06.Nov.2012 A Bit About Bits: Why Size Matters
One important consideration when choosing the right bit for a job is bit size. Size matters with router bits because many important properties are directly related to the size of the router bit. Larger bits are more ridged and they can cut faster, but they also require more power, have larger kerfs and have larger minimum corner radiuses. On the opposite side of the spectrum, you can get nice tight corners with a small bit but you can also break them much easier or turn a 1-2 hour job into a 6 hour marathon. The key to success is to understand the best place to use each type of bit so you can play to their strengths and avoid their limitations.
The most obvious bit size variable is diameter. Bit diameter has great implications for almost all aspects of bit performance. Larger diameter bits are more ridged allowing them to withstand greater cutting forces. Being ridged also helps them resist vibrations and deflection and enables more accurate cutting. Deflection is minute flexing the bit undergoes as it is resisted by the material it is cutting. Deflection is usually undetectable in wood working because by the time it gets bad enough to notice or measure, your bit is either in several pieces or other easy to notice problems have surfaced. In metal milling where tolerances are tighter, errors caused by deflection may be measurable.
In addition to larger bits being more ridged, they also have room for larger cutting edges and deeper flutes. These large cutting edges enable the bit to remove more material at a time allowing you to cut faster. This is possible because the chip load capacity of each cutter has increased. Chip load is a key component of the formula used to determine chip load and will be covered in depth when we talk about feeds and speeds. Because of these reasons, we often try to use the largest bit we can in a given situation. Big bits have one weak point though; they limit the minimum inside radius possible.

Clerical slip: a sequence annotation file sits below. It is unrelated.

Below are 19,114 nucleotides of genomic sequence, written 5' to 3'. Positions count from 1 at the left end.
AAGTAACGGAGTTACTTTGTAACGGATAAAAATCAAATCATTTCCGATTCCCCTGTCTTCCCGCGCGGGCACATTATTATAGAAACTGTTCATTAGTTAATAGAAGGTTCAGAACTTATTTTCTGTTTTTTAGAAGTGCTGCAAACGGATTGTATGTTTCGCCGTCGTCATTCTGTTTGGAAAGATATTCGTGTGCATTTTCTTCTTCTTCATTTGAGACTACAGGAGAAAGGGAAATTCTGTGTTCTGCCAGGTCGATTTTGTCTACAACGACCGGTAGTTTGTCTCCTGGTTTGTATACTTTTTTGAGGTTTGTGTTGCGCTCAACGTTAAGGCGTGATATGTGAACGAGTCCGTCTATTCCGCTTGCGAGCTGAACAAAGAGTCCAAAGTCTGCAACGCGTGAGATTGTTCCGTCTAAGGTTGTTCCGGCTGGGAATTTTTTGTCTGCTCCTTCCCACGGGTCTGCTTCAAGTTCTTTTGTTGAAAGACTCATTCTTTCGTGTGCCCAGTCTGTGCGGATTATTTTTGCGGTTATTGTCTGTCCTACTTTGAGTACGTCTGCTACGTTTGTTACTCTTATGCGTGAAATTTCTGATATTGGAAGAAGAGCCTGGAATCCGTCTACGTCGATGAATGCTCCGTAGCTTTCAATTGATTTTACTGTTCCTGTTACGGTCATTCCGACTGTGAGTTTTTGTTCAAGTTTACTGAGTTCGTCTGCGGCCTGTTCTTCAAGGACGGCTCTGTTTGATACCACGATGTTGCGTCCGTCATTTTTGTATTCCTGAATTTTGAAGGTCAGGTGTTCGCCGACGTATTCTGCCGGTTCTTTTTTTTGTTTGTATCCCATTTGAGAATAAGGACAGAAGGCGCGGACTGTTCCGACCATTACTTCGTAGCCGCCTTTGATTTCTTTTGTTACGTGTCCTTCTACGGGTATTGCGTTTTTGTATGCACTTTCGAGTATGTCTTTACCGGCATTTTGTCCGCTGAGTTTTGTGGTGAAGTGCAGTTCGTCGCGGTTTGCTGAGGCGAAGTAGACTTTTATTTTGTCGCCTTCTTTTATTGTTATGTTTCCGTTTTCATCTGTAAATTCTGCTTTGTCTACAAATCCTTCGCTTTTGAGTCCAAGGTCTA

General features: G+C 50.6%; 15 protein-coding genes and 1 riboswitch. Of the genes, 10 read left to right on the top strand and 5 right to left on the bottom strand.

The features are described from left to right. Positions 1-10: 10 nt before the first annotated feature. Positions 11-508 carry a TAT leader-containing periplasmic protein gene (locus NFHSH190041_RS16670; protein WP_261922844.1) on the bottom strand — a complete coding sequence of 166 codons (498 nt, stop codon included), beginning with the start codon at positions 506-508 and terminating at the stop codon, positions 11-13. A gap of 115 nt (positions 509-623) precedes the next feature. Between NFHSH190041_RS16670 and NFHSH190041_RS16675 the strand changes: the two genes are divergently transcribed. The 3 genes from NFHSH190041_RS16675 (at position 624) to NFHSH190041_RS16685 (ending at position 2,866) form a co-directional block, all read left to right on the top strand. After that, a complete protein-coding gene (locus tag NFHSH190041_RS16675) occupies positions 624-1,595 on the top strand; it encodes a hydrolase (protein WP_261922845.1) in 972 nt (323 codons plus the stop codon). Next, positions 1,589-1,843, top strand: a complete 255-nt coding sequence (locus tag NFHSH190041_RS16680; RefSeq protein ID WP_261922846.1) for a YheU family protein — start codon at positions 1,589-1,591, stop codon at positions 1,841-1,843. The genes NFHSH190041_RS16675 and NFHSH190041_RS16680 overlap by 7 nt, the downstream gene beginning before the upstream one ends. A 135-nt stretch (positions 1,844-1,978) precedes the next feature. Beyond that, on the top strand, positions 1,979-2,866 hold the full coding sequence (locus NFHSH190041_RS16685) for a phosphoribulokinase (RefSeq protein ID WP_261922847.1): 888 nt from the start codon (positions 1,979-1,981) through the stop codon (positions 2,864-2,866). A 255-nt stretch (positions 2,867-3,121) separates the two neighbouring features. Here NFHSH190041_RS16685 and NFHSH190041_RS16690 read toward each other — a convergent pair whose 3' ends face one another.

The minimum inside radius of any design is limited to half the diameter of cutting bit. Outside radiuses have no limitations because they are created by the software guiding the tool. This same principal applies to both 2D features such as pockets and profile cuts as well as 3D forms created with ballnose bits.
The minimum inside radius that can be created by a .5” diameter router bit is .25”. On comparison, a .25” bit can create a .125” radius. Because this smaller radius is often either considered acceptable to leave in corners or easy to minimize with a few layout tricks, .25” bits are frequently used for versatile profile cutting. If you need even more precision, jumping down to a .125” bit will give you a .0625” radius. That’s just 1/16th of an inch and usually more than enough for most wood related applications. One tradeoff is that it is easier to snap bits smaller than .25” in profile cutting applications. In addition the cutting length of the bits get short and the small chip handling capabilities make them a little slow. To counteract this, they are often saved for high precision areas or as part of a secondary process to speed things up. It is also common to order these bits with larger diameter shanks such as .25” increasing their rigidity. In this case, we commonly refer to these bits by their cutting diameter and the shank diameter is listed separately.